We are in the process of moving our store and on Wednesday, June 26 we suspended sales of "raw" cases until further notice. Our "cooked" cases will still be available up to the transition to the new store. All who have signed up for email from us will receive updates. If you are a bulk educational customer and need to purchase "raw" cases in the interim, please email us at case.access@yale.edu. Thank you for your patience!

First page of paper-based case study

Clorox Inc

Cooked, Document

Yale School of Management
Regular price
Sale price
Quantity must be 1 or more

In October 2007, Clorox announced that it would buy Burt’s Bees for $925 million – more than five times Burt’s Bees’ annual sales. Clorox’s move caught many in the industry by surprise. The company was known for bleach, auto polish and other synthetic chemical cleaners. On the other hand, the much smaller Burt’s Bees was best known for its trademark natural lip balm. The company, founded by two people making beeswax candles in the backwoods of Maine, had emerged as a leader in the natural personal care products category with revenue climbing steadily from $23 million in 2000 to $164 million in 2007.Nonetheless, Burt’s Bees retained its folksy image and natural appeal with consumers. Could such a brand find a home within a company best known for a toxic cleanser?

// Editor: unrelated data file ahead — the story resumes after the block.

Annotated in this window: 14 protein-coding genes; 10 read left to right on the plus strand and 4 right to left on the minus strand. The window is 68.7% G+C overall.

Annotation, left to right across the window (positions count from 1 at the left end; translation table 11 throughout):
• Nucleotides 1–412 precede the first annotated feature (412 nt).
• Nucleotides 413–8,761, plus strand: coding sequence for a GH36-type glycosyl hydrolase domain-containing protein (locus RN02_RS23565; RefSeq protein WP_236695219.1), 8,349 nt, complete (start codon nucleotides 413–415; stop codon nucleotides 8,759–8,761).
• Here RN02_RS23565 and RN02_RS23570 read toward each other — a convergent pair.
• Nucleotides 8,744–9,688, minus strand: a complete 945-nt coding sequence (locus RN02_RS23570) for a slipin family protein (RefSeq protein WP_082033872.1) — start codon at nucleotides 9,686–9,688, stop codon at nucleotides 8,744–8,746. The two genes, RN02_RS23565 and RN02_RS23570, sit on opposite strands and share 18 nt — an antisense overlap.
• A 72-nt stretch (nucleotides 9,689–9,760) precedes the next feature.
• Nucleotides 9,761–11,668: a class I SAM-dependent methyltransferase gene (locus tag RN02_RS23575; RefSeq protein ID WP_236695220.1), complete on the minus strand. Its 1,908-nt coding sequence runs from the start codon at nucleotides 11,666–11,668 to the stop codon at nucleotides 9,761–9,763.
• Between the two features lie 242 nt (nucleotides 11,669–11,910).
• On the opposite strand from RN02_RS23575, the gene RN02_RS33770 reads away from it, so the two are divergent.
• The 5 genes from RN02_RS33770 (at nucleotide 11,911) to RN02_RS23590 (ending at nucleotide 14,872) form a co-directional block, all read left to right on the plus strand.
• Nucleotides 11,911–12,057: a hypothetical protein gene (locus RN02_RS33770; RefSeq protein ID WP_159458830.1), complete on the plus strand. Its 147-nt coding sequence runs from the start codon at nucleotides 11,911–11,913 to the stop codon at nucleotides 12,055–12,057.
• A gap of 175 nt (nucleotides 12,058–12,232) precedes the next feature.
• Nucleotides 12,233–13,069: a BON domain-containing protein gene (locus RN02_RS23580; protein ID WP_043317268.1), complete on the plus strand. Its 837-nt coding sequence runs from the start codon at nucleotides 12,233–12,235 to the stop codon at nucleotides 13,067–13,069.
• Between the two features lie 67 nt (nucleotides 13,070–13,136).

There was no doubt that the entire natural personal care products market had been changing. Like Burt’s Bees, many of these small companies had been founded by feisty nonconformists for whom their companies were an extension of a crusade for natural products rather than just a way to make money. But as the enterprises grew, a number of leading natural personal care companies had sold out to larger multinationals. Estée Lauder bought Aveda; L’Oreal took over The Body Shop; and Colgate-Palmolive gobbled up Tom’s of Maine. But even within this trend, the marriage of Clorox and Burt’s Bees seemed somewhat anomalous.

Certainly, a number of Burt’s Bees’ customers thought so. As soon as the sale was announced, angry calls and emails came pouring in to Burt’s Bees headquarters in North Carolina. “Don’t judge Clorox as much by where they’ve been as much as where they intend to go,” Burt’s Bees’ CEO John Replogle pleaded when customers accused his company of selling out. Indeed a month before the Burt’s Bees purchase, Clorox announced a long-planned extension into the natural cleaning products market with a line of eco-friendly cleaners called Green Works.

But would Replogle’s diplomatic response and Clorox’s push into “green” cleaners satisfy Burt’s Bees’ faithful customers? Had Clorox paid too much for its acquisition? Or, were there potential synergies between the idiosyncratic lip balm maker and the multinational cleanser manufacturer that could justify the purchase? And with so many global conglomerates jumping into the natural personal care products category, what was the future of this market?

Published Date: 12/08/2009

Suggested Citation: Elise Rindfleisch and Allison Mitkowski, "Clorox Inc," Yale SOM Case 09-028, August 12, 2009

Keywords: Personal care, Merger, United States, Burt's Bees, Women in Leadership